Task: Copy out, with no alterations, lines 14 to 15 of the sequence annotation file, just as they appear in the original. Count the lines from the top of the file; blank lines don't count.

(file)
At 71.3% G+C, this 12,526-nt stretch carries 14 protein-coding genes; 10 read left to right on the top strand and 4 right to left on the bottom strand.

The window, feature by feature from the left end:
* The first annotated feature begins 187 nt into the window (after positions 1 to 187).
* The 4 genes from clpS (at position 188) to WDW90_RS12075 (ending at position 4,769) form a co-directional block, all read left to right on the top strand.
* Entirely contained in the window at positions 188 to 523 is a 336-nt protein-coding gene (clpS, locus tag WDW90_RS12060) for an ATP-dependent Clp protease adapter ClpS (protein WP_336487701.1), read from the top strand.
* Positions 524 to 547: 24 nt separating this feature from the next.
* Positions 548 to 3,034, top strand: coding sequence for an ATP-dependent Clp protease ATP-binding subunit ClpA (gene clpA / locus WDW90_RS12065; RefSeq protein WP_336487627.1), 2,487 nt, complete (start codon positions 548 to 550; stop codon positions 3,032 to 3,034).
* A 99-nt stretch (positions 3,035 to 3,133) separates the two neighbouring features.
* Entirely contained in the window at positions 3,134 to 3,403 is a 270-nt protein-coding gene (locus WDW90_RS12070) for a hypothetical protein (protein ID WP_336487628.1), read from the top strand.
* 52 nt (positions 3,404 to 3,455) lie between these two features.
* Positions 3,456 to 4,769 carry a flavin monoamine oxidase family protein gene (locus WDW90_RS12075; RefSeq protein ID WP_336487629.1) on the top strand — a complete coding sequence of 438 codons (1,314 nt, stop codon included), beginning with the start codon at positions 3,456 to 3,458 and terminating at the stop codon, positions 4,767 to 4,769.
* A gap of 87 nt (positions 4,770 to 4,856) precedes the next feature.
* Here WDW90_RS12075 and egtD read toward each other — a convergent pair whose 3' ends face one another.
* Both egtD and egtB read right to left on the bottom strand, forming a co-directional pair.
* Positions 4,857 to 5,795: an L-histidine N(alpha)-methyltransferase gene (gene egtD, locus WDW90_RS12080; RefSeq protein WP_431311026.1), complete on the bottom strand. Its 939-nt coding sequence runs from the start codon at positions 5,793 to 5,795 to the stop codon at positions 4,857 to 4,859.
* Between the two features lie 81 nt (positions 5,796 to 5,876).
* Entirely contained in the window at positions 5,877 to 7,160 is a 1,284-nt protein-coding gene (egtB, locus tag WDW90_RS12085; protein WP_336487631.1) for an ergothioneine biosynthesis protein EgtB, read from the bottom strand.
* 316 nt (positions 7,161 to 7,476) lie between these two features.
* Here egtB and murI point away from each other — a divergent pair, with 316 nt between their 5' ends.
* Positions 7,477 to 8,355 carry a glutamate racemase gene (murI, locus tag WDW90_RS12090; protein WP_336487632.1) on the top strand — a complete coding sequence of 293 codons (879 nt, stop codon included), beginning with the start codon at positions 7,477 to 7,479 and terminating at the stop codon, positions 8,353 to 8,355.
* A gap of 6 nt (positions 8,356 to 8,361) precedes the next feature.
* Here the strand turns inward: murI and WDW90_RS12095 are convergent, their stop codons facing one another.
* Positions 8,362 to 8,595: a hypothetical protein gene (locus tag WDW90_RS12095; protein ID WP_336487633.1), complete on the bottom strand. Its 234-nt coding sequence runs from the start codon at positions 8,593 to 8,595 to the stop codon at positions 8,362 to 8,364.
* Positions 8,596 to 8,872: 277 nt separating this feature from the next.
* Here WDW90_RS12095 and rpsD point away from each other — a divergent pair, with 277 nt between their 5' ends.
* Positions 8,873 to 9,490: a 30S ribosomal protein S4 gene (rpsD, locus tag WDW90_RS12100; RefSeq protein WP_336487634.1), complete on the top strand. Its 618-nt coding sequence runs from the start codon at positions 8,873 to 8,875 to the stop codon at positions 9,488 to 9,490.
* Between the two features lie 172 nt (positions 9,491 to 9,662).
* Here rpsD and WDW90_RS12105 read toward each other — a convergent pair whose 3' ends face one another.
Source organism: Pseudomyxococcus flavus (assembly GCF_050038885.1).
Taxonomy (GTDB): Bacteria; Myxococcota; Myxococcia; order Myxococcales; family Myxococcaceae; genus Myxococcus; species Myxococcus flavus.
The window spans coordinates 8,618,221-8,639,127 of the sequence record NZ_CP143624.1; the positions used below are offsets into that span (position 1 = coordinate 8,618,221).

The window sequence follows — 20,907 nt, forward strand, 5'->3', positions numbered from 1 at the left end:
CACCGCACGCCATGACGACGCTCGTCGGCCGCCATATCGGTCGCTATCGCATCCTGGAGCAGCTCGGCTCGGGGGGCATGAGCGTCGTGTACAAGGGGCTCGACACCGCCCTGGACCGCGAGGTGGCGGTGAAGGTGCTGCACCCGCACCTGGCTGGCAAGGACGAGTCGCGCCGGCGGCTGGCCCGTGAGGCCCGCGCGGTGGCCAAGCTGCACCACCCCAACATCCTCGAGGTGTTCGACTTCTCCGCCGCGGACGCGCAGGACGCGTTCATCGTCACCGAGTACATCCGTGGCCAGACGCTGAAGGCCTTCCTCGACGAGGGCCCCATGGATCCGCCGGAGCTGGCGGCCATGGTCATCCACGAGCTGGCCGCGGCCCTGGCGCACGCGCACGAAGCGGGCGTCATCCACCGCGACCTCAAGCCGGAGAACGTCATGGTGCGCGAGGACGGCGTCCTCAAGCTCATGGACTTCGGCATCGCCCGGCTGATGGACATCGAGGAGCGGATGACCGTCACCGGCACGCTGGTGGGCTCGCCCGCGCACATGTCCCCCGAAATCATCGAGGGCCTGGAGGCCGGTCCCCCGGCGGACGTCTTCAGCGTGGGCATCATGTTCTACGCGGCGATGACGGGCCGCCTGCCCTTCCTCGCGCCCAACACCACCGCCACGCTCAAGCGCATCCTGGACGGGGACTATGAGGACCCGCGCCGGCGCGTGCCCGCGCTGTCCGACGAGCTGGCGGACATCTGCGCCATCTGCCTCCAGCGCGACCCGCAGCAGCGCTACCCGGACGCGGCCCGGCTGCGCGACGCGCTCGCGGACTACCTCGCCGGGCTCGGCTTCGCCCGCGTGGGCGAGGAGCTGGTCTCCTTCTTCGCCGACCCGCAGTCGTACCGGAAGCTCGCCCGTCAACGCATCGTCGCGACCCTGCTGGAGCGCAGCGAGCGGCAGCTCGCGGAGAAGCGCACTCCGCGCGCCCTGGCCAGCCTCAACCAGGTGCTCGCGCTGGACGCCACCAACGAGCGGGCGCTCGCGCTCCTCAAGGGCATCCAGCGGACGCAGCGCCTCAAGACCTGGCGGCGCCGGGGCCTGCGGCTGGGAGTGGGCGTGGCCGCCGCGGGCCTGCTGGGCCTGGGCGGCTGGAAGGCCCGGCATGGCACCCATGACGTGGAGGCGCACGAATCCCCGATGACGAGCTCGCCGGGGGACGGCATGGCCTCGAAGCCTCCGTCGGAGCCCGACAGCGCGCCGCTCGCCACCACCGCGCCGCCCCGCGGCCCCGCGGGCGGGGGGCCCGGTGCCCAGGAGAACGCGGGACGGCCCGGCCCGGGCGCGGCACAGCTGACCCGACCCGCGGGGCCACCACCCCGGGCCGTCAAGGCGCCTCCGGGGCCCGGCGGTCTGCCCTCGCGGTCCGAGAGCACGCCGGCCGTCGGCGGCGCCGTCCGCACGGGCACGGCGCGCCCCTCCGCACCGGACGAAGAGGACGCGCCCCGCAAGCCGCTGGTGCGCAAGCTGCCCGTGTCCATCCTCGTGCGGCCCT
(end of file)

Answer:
* Both egtD and egtB read right to left on the bottom strand, forming a co-directional pair.
* Positions 4,857 to 5,795: an L-histidine N(alpha)-methyltransferase gene (gene egtD, locus WDW90_RS12080; RefSeq protein WP_431311026.1), complete on the bottom strand. Its 939-nt coding sequence runs from the start codon at positions 5,793 to 5,795 to the stop codon at positions 4,857 to 4,859.